TR08-079 Authors: Russell Impagliazzo, Ragesh Jaiswal, Valentine Kabanets, Avi Wigderson

Publication: 9th September 2008 21:18

Downloads: 1910

Keywords:

The classical Direct-Product Theorem for circuits says

that if a Boolean function $f:\{0,1\}^n\to\{0,1\}$ is somewhat hard

to compute on average by small circuits, then the corresponding

$k$-wise direct product function

$f^k(x_1,\dots,x_k)=(f(x_1),\dots,f(x_k))$ (where each

$x_i\in\{0,1\}^n$) is significantly harder to compute on average by

slightly smaller circuits. We prove a \emph{fully uniform} version of the Direct-Product

Theorem with information-theoretically \emph{optimal} parameters, up

to constant factors. Namely, we show that for given $k$ and

$\epsilon$, there is an efficient randomized

algorithm $A$ with the following property. Given a circuit $C$ that

computes $f^k$ on at least $\epsilon$ fraction of inputs, the

algorithm $A$ outputs with probability at least $3/4$ a list of

$O(1/\epsilon)$ circuits such that at least one of the circuits on

the list computes $f$ on more than $1-\delta$ fraction of inputs,

for $\delta = O((\log 1/\epsilon)/k)$; moreover, each output circuit

is an $\AC^0$ circuit (of size $\poly(n,k,\log 1/\delta,1/\epsilon)$),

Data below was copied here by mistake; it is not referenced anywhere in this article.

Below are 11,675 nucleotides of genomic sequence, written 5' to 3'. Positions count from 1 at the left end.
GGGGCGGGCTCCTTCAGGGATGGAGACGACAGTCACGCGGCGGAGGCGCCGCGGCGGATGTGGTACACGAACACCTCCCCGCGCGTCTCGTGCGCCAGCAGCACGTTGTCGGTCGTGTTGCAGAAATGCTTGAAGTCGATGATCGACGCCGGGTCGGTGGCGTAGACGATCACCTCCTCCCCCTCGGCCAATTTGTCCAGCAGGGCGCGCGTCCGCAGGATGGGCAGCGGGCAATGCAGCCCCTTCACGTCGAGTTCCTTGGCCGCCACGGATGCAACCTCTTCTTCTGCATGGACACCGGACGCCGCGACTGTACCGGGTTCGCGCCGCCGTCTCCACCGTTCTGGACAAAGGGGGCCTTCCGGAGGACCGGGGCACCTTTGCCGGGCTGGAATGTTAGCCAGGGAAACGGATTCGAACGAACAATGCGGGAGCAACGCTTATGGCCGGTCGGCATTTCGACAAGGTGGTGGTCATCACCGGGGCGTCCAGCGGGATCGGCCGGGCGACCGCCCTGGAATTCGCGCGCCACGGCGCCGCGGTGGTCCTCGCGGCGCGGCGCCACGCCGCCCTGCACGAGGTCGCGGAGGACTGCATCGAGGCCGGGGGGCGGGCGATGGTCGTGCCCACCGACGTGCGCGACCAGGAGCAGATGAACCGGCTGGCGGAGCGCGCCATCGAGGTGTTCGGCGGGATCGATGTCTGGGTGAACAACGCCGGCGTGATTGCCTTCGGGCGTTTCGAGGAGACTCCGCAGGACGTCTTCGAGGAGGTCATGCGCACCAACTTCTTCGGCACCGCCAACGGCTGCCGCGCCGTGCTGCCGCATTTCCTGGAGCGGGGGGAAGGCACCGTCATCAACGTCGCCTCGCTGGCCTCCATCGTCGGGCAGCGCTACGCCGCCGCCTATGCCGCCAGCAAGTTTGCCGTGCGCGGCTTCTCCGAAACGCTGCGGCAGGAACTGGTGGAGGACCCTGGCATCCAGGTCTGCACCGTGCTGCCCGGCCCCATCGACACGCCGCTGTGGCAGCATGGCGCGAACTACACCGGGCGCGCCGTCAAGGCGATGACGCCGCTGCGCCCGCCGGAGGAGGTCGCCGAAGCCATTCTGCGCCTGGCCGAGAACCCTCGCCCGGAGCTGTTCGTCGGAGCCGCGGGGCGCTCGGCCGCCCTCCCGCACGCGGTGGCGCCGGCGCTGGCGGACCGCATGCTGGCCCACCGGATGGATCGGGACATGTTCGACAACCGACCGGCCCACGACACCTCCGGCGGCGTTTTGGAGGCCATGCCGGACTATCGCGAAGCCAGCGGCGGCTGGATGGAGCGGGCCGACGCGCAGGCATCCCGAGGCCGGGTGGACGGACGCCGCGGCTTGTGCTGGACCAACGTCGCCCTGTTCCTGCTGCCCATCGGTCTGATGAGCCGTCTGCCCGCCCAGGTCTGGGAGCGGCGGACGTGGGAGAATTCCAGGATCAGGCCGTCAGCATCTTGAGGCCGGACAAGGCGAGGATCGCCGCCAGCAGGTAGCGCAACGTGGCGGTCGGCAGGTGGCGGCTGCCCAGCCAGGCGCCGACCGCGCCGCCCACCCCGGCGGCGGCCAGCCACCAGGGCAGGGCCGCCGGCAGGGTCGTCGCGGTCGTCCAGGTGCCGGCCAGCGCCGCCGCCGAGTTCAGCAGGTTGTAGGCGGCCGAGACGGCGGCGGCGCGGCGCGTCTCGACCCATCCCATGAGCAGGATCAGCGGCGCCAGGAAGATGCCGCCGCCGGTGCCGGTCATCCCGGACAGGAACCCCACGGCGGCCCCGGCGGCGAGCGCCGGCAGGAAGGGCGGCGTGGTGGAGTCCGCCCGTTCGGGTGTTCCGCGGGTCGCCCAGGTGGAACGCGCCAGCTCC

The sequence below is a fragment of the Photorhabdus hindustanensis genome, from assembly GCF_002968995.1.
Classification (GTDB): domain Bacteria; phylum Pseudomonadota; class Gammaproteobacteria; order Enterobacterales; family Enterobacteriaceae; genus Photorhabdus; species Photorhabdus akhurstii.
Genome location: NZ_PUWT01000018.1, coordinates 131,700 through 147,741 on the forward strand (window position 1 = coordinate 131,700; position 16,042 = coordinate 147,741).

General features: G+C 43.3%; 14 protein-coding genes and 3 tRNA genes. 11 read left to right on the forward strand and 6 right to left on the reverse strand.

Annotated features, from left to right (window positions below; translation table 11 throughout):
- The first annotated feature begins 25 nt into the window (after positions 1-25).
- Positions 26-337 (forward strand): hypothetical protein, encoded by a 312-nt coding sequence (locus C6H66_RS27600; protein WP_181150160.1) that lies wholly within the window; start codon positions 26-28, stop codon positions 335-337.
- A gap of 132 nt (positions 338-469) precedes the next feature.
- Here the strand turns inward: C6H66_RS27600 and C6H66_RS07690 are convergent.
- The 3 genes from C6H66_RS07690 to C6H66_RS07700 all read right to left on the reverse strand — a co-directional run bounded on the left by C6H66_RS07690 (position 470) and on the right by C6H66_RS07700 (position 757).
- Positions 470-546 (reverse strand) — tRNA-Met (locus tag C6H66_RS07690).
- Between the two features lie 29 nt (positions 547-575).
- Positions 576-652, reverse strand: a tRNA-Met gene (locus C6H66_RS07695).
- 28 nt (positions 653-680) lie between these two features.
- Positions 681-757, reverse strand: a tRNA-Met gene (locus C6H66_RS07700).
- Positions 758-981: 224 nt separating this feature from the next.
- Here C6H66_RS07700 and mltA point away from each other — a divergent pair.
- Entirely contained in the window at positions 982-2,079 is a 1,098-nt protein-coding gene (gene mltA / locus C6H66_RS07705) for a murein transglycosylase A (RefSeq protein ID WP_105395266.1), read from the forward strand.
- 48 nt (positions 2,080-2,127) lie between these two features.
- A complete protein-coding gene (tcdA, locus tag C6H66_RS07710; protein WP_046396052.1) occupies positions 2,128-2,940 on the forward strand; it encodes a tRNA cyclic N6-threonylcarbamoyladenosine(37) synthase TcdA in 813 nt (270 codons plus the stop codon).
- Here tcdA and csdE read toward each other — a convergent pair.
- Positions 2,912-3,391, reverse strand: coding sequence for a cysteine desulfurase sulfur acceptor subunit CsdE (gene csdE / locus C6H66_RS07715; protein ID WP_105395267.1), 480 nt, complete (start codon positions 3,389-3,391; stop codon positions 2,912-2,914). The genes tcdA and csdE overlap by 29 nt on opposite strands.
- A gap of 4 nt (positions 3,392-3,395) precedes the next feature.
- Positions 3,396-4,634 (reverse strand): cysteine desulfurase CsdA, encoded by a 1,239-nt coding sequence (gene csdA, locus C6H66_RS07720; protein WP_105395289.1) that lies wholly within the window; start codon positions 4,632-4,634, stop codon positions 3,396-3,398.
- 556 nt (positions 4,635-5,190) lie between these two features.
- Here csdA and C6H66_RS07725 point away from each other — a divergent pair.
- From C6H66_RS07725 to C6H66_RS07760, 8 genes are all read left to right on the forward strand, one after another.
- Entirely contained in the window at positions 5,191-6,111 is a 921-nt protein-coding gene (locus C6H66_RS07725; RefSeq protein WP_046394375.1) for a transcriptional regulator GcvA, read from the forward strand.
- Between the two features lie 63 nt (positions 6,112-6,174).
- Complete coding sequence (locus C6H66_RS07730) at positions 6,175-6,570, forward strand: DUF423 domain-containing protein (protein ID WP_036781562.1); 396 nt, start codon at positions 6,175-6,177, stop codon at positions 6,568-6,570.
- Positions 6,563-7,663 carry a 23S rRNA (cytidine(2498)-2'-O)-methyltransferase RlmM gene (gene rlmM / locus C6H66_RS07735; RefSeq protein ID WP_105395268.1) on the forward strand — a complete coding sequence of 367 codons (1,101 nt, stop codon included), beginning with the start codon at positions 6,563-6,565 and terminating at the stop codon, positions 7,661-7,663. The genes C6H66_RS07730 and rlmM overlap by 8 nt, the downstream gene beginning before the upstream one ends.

with oracle access to the circuit $C$.

Using the Goldreich-Levin decoding algorithm~\cite{GL89}, we also

get a \emph{fully uniform} version of Yao's XOR Lemma~\cite{Yao}

with \emph{optimal} parameters, up to constant factors. Our results

simplify and improve those in~\cite{IJK06}.

Our main result may be viewed as an efficient approximate, local,

list-decoding algorithm for direct-product codes (encoding a

function by its values on all $k$-tuples) with optimal

parameters. We generalize it to a family of ``derandomized"

direct-product codes, which we call {\em intersection codes}, where

the encoding provides values of the function only on a subfamily of

$k$-tuples. The quality of the decoding algorithm is then determined

by sampling properties of the sets in this family and their

intersections. As a direct consequence of this generalization we

obtain the first derandomized direct product result in the uniform

setting, allowing hardness amplification with only constant (as

opposed to a factor of $k$) increase in the input length. Finally,

this general setting naturally allows the decoding of concatenated

codes, which further yields nearly optimal derandomized

amplification.